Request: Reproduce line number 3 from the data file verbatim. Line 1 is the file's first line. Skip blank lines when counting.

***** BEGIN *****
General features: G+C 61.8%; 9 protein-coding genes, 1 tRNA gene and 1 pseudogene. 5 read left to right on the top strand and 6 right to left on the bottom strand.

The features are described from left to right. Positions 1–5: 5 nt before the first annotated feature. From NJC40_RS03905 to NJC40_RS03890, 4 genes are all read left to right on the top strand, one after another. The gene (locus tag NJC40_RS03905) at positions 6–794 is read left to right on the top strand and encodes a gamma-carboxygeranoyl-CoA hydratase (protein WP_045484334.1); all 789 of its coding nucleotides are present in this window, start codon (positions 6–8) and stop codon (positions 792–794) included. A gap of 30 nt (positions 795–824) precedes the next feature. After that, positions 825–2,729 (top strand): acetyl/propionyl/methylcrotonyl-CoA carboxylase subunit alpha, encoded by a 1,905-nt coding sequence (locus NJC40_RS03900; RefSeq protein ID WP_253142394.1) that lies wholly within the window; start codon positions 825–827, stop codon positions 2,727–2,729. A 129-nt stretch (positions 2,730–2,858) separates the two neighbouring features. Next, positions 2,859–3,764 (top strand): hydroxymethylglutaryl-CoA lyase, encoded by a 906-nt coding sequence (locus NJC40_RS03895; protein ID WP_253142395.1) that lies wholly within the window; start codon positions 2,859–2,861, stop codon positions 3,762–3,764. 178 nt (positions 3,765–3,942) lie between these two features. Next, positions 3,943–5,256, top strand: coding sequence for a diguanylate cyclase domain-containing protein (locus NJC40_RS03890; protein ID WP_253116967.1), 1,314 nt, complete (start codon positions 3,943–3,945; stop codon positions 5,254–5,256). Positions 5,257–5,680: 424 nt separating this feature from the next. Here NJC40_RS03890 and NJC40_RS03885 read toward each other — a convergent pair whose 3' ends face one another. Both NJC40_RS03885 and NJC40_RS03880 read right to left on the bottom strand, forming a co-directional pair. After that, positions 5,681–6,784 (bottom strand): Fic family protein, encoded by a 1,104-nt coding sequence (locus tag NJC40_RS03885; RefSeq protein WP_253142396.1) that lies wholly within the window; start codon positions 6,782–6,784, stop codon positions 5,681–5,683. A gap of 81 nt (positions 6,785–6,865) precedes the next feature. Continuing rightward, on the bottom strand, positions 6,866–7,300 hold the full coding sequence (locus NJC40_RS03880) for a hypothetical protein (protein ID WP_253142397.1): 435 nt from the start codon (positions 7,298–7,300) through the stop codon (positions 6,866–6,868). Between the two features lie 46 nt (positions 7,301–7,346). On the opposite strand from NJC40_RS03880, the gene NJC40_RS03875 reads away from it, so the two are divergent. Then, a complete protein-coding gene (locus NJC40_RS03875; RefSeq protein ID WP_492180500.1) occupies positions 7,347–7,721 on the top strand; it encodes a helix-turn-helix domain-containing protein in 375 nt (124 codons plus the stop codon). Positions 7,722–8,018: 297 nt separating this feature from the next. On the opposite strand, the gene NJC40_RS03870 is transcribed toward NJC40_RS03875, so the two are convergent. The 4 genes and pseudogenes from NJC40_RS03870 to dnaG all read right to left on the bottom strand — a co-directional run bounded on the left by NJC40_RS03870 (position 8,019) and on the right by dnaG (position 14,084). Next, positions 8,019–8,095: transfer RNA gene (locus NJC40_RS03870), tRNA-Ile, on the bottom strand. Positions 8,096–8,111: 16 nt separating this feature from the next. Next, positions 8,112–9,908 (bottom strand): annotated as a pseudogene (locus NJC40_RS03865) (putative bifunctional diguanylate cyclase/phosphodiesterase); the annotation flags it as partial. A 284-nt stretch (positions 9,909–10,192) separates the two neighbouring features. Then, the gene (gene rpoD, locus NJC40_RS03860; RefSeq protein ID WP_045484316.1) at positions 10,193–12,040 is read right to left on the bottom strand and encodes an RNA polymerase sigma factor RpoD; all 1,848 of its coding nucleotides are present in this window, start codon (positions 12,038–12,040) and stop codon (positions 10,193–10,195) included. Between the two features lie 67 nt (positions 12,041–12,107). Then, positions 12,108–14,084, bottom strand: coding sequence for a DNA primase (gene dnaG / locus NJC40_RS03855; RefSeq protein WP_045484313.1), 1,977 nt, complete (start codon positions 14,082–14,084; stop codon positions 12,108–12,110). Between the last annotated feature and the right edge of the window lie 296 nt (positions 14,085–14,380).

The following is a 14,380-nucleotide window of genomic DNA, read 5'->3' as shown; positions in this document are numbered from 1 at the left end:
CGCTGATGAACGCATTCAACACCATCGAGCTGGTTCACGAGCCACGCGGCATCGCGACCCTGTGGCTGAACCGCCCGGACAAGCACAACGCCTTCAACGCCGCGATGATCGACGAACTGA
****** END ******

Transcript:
The following is a 14,380-nucleotide window of genomic DNA, read 5'->3' as shown; positions in this document are numbered from 1 at the left end: